Amelie * * * * *

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Director: Jean-Pierre Juenet.
Screenplay: Guillame Laurant.
Starring: Audrey Tautou, Mathieu Kassovitz, Rufus, Yolande Moreau, Artus de Penguern, Urbain Cancelier, Dominique Pinon, Maurice Benichou, Jamel Debbouze.

Director Jean-Pierre Jeunet’s collaboration with co-writer/director Marc Caro resulted in a couple of marvellous and inventive films in “Delicatessan” and “The City of Lost Children”. Those two had a dark element to them but now that Jeunet has went his own way, “Amelie” shows that he is the one that possesses the lighter side of the duo.

In the heart of Paris, Amelie (Audrey Tautou) brings joy to her friends, secretly sorting out the sad little problems in their lives. But when she discovers a strange photo album belonging to Nino (Mathieu Kassovitz) she realises that she is in love and has problems of her own to sort out.

I struggle to think of a contemporary film that boasts such richness in detail and creative, infectious enthusiasm as ‘Amelie’ does. It’s playfulness, poetry and emotion are rarely touched upon these days in film and director Jean-Pierre Jeunet deserves applause for his uplifting achievements here. It’s also stunningly shot by cinematographer Bruno Delbonnel (inspired by the paintings of Brazilian artist Juarez Machado) lending an artistic look to the highly creative and artistic content. Without being overly elaborate though, it finds its art in the simple things in life, observing people’s individual pleasures and pains. Quite simply, the whole film is a complete joy to behold. The performances are also delightful. As much as I’m an admirer of actress Emily Watson (whom the role of Amelie was originally intended) I’m glad the relatively unknown Audrey Tautou got the part. She is absolutely adorable and captures the essence of this wonderful character perfectly. With flair and originality that’s hard to come by these days, ‘Amelie’ is one of the most beautiful pieces of cinema I have seen and will always be one of my favourites.

The humour; the look; the characters and performances; the delightful and fitting music by Yann Tiersen all culminate into the ultimate feel-good film and confirmation of the creativity and inventiveness of French cinema. A heartwarming modern classic.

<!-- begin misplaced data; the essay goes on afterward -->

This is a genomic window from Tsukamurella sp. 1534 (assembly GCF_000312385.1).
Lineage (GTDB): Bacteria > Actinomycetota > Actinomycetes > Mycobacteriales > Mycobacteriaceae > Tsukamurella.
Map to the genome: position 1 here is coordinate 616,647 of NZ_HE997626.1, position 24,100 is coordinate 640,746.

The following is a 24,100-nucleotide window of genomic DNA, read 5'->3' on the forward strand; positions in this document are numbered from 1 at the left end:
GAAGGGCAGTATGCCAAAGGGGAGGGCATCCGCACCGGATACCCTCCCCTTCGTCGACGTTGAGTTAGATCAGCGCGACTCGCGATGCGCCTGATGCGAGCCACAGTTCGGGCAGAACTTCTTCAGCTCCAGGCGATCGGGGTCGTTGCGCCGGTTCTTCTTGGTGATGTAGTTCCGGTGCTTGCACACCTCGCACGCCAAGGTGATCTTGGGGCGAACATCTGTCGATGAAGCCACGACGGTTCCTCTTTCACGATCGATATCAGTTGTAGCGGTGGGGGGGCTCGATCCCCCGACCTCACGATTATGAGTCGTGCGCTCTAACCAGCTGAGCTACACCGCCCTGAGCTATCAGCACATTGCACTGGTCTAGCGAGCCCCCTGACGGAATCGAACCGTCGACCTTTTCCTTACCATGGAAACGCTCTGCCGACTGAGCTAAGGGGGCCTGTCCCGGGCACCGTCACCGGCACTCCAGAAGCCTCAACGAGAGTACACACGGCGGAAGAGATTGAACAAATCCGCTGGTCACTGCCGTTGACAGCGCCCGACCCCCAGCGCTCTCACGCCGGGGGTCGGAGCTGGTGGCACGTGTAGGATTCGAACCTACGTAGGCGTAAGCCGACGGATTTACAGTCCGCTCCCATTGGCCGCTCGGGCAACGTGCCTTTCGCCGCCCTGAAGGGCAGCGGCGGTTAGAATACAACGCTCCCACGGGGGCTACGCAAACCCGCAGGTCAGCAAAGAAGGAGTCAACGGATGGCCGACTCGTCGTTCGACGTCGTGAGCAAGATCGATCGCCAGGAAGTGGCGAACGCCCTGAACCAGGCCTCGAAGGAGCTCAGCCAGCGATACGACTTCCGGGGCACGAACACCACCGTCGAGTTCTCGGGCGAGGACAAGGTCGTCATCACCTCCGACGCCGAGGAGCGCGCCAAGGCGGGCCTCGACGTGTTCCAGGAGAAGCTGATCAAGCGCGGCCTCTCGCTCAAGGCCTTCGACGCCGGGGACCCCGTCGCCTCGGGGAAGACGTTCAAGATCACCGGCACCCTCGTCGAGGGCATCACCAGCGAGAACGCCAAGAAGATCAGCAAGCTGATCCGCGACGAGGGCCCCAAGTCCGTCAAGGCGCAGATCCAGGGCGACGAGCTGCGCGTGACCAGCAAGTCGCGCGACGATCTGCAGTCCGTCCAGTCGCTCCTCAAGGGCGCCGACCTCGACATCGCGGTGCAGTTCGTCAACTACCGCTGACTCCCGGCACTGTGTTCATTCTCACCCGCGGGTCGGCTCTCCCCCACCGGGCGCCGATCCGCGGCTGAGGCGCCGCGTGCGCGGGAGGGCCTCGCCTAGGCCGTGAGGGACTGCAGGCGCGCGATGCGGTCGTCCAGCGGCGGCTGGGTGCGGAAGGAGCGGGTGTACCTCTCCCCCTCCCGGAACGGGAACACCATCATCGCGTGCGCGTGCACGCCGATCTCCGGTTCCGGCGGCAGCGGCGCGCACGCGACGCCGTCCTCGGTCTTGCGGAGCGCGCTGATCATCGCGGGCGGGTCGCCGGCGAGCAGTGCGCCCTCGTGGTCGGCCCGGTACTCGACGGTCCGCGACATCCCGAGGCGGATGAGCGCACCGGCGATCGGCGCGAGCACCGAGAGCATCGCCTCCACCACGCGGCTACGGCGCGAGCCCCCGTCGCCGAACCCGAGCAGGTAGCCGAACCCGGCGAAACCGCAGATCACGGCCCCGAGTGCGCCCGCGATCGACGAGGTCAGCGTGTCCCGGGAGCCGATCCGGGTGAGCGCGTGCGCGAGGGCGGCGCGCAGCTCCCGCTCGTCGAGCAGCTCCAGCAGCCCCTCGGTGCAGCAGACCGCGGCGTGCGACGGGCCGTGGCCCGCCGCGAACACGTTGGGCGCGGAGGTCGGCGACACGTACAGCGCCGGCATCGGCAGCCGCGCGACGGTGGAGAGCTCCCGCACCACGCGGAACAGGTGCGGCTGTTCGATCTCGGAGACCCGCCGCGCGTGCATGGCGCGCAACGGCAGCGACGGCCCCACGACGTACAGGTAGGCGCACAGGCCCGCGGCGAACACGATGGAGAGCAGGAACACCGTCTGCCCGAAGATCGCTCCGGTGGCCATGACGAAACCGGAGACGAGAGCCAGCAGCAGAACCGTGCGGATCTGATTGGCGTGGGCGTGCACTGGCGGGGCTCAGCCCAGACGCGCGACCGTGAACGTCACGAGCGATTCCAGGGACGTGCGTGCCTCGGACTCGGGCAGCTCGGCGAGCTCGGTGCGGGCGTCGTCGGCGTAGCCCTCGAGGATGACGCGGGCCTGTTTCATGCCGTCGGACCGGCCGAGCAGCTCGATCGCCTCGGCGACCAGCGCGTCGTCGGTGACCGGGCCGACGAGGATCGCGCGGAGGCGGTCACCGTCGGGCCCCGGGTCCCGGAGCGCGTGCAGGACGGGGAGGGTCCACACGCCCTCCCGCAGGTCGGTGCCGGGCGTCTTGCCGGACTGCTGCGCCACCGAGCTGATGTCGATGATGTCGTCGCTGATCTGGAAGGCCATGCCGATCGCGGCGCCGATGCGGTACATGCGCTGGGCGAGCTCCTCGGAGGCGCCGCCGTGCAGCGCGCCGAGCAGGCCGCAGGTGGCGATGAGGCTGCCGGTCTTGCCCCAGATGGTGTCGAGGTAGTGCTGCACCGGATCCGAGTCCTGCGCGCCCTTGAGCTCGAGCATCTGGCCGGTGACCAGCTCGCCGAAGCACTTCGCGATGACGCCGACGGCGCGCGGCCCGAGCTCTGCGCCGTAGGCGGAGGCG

Included in My Top Ten films.

Mark Walker

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5 Responses to “Amelie * * * * *”

  1. I had to scroll through a few to find a movie I had seen so that I could have a reference point for your assessments. In this case I totally agree – Amelie is a wee gem of a film that really warmed my jaded heart when I saw it. I find a lot of French film contrived. None the less, I have often found myself savouring the contrivance. This is how I look at Amelie – an imaginary Paris laid out for the viewer to rediscover an ounce or two of kindness and wonder in themselves.

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  2. A lovely way of putting it Wommmbat. I agree also. I have a slight problem in the structure of my blog, im hoping to add menus and an index where it will make it easier to navigate and find an excat post but im still finding my feet with this.

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  3. ray brayne Says:

    Just popped over from FMR to says thanx for turning Fogs on to this. I loved it, a real mood changer for a rainy day.
    Here’s a bit of Tuesday Trivia, Jeunet was offered “Hellboy” before Del Toro. Tres interessant.

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    • Thanks for swinging by Ray. Yeah, when Fogs gave out a shout for recommendations, I had to deliver this one. I gave him more that he will get around to but chose to begin with this.
      Such a beautiful and heartwarming gem of a movie. It’s in my personal top ten. I can’t can’t get enough of it.
      Nice info on Hellboy, man. I mist remember that one for future posts. Thanks again Ray.

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